Advice on potty training
Potty training is a huge step for both parent and child. If your child is ready to be potty-trained, you are most likely very excited about the prospect of throwing away those diapers for good! So, what’s the secret to a diaper-less home? Timing and lots of patience.
“You know, one of the challenges about toilet training is that we are in a hurry to get it done and get through it, and yet, we have to respect the child’s pace,” says child psychiatrist and author, Joshua Sparrow, “In our society, I think, we still see success in toilet training as a sign of success as a parent. And then, of course, there is the mess and the expense and so of course we want to get through it. But unfortunately, that can become pressure for us and pressure for the child that can backfire and get in the way of the most important thing to support the child’s toilet training, which is having it be at the child’s pace.”
When it is time to begin potty training, focus on maintaining a positive attitude and reminding all of your child’s caregivers to stay ... Read more
Once your child is interested, have them sit on the potty chair without a diaper for a few minutes several times a day. Even if your child only sits there, offer praise for their effort and remind them they can try again later. Try reading a potty-training book with your child while they are sitting on the potty chair.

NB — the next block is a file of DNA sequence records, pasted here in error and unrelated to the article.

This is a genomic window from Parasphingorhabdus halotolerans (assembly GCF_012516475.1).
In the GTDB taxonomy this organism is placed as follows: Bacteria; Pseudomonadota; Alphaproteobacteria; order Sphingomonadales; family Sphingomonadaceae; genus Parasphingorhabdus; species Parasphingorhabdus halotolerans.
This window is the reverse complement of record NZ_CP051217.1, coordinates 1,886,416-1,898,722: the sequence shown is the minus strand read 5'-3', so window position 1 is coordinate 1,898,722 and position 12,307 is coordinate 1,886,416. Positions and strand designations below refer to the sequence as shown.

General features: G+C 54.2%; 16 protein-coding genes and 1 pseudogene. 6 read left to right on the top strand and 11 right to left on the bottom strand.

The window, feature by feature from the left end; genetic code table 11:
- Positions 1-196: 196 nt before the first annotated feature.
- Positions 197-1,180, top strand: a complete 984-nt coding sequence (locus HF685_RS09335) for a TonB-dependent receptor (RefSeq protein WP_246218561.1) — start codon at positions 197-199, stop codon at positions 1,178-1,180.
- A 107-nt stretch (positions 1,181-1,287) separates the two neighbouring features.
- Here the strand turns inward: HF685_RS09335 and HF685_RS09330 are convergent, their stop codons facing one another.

When you spot your child giving signs they might need the toilet—squirming, squatting, or holding the genital area—respond as fast as possible. Help your child recognize these signs, stop what they are doing, and head to the bathroom. When your child tells you they have to go, praise them!
If your child is refusing to use the potty chair and isn’t getting used to it within a few weeks, it’s time to take a break. They might not be ready yet. Try again in another few months.
Potty training age
When is the right time to start potty training? It depends on the child. Potty training success is based on physical and emotional readiness, not age.
“Children need to be allowed to toilet train when they are ready, not when the parents are ready. They have all of the control and the parent doesn't have any control over this issue,” says potty training expert, Carol Bovill, “Very often, it could be something going on in your lives. You could be pregnant, have a new baby, just moved, and all of a sudden your child decides that they want to start using the toilet. You have to allow them to.”
Some kids show interest in potty training around age 2 but some may not be older until 2 ½ or older. Don’t rush your child. If you start potty training too early for them, it will take longer to train your child.
To help determine when your child is ready, consider if your child seems interested in the potty chair or toilet. Are they interested in wearing underwear? Do they complain about wet diapers? What about the basics—can your child sit down and up from a potty chair? Can your child understand and follow basic directions? If you answered mostly yes, your child may be ready for potty training.